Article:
December 18, 2012
12:00 – 1:00 p.m.
1.00 MCLE hours
The start-up capital for most businesses is provided not only by their founders but also by “angel investors” – either “friends and family” of the founders or professional investors who put capital, or other resources, into the company at its earliest stages. The capital provided by these angel investors is essential to starting and growing the business. But as the company grows, their angel investment is often replaced by borrowing from banks, larger equity investments from institutional investors or investment funds, or simply by internally generated cash flow. The challenge is protecting the interests of early investors as the company grows and those interests are displaced by those of others. This program will provide you with a practical guide to structuring angel investments depending on the type of investors involved, drafting the essential documents for the deal, anticipating changes to the structure of the company, and common traps of friends and family investments.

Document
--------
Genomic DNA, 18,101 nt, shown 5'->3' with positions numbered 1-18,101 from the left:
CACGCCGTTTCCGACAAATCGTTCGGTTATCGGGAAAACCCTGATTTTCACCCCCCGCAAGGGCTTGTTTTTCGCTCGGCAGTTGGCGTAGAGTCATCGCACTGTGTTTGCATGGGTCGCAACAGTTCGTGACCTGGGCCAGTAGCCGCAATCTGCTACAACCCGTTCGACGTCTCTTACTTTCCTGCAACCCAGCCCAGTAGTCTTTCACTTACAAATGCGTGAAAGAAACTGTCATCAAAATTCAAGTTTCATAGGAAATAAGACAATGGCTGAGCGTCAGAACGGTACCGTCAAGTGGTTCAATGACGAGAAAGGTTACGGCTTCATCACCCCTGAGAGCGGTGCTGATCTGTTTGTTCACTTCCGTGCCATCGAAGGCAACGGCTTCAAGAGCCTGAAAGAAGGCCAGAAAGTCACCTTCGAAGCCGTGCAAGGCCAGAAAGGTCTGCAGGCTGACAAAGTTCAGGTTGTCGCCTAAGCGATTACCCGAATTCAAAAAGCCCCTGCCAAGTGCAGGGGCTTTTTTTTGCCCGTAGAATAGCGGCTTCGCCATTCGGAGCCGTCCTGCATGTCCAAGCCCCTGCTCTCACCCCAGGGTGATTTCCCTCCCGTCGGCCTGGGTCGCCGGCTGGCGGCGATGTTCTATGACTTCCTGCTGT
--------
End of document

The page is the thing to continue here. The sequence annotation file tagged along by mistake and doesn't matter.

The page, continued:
James C. T. Linfield, Cooley, LLP, Colorado